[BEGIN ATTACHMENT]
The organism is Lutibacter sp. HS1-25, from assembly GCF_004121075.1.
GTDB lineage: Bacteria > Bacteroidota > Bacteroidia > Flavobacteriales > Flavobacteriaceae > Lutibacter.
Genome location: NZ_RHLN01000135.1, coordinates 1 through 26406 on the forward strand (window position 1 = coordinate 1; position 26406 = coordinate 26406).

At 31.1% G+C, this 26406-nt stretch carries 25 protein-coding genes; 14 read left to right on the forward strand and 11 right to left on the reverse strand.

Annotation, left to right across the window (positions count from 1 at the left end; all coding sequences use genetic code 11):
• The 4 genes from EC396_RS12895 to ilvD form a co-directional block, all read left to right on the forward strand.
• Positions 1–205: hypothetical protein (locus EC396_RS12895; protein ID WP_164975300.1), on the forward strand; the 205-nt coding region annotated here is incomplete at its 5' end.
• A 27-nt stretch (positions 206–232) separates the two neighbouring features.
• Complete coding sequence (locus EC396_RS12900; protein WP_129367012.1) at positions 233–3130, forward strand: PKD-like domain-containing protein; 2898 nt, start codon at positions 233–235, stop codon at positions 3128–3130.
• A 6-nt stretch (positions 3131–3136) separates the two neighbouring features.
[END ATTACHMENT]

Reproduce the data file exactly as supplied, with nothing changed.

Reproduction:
The organism is Lutibacter sp. HS1-25, from assembly GCF_004121075.1.
GTDB lineage: Bacteria > Bacteroidota > Bacteroidia > Flavobacteriales > Flavobacteriaceae > Lutibacter.
Genome location: NZ_RHLN01000135.1, coordinates 1 through 26406 on the forward strand (window position 1 = coordinate 1; position 26406 = coordinate 26406).

At 31.1% G+C, this 26406-nt stretch carries 25 protein-coding genes; 14 read left to right on the forward strand and 11 right to left on the reverse strand.

Annotation, left to right across the window (positions count from 1 at the left end; all coding sequences use genetic code 11):
• The 4 genes from EC396_RS12895 to ilvD form a co-directional block, all read left to right on the forward strand.
• Positions 1–205: hypothetical protein (locus EC396_RS12895; protein ID WP_164975300.1), on the forward strand; the 205-nt coding region annotated here is incomplete at its 5' end.
• A 27-nt stretch (positions 206–232) separates the two neighbouring features.
• Complete coding sequence (locus EC396_RS12900; protein WP_129367012.1) at positions 233–3130, forward strand: PKD-like domain-containing protein; 2898 nt, start codon at positions 233–235, stop codon at positions 3128–3130.
• A 6-nt stretch (positions 3131–3136) separates the two neighbouring features.